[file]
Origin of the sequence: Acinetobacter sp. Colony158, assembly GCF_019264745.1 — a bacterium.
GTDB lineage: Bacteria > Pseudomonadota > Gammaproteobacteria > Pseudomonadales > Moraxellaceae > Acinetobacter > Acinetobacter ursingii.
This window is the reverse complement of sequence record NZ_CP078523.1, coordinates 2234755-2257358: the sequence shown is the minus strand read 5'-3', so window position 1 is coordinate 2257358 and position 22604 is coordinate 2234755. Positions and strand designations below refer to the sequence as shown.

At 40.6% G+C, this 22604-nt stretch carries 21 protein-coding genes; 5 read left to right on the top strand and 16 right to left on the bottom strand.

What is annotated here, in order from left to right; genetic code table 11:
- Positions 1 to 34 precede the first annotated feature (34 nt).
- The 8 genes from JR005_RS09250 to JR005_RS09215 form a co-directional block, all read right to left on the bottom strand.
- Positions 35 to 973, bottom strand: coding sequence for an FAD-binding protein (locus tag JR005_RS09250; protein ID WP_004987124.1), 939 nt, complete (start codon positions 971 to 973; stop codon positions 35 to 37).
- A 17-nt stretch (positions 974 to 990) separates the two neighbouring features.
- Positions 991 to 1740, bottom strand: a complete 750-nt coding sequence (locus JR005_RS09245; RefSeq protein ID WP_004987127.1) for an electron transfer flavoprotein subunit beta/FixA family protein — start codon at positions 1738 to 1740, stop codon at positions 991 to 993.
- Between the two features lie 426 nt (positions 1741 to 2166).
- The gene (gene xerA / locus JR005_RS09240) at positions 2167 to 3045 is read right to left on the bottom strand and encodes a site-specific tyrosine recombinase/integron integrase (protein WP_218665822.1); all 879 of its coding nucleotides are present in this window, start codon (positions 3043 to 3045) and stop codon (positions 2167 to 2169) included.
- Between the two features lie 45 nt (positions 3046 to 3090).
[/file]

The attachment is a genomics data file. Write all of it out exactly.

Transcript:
Origin of the sequence: Acinetobacter sp. Colony158, assembly GCF_019264745.1 — a bacterium.
GTDB lineage: Bacteria > Pseudomonadota > Gammaproteobacteria > Pseudomonadales > Moraxellaceae > Acinetobacter > Acinetobacter ursingii.
This window is the reverse complement of sequence record NZ_CP078523.1, coordinates 2234755-2257358: the sequence shown is the minus strand read 5'-3', so window position 1 is coordinate 2257358 and position 22604 is coordinate 2234755. Positions and strand designations below refer to the sequence as shown.

At 40.6% G+C, this 22604-nt stretch carries 21 protein-coding genes; 5 read left to right on the top strand and 16 right to left on the bottom strand.

What is annotated here, in order from left to right; genetic code table 11:
- Positions 1 to 34 precede the first annotated feature (34 nt).
- The 8 genes from JR005_RS09250 to JR005_RS09215 form a co-directional block, all read right to left on the bottom strand.
- Positions 35 to 973, bottom strand: coding sequence for an FAD-binding protein (locus tag JR005_RS09250; protein ID WP_004987124.1), 939 nt, complete (start codon positions 971 to 973; stop codon positions 35 to 37).
- A 17-nt stretch (positions 974 to 990) separates the two neighbouring features.
- Positions 991 to 1740, bottom strand: a complete 750-nt coding sequence (locus JR005_RS09245; RefSeq protein ID WP_004987127.1) for an electron transfer flavoprotein subunit beta/FixA family protein — start codon at positions 1738 to 1740, stop codon at positions 991 to 993.
- Between the two features lie 426 nt (positions 1741 to 2166).
- The gene (gene xerA / locus JR005_RS09240) at positions 2167 to 3045 is read right to left on the bottom strand and encodes a site-specific tyrosine recombinase/integron integrase (protein WP_218665822.1); all 879 of its coding nucleotides are present in this window, start codon (positions 3043 to 3045) and stop codon (positions 2167 to 2169) included.
- Between the two features lie 45 nt (positions 3046 to 3090).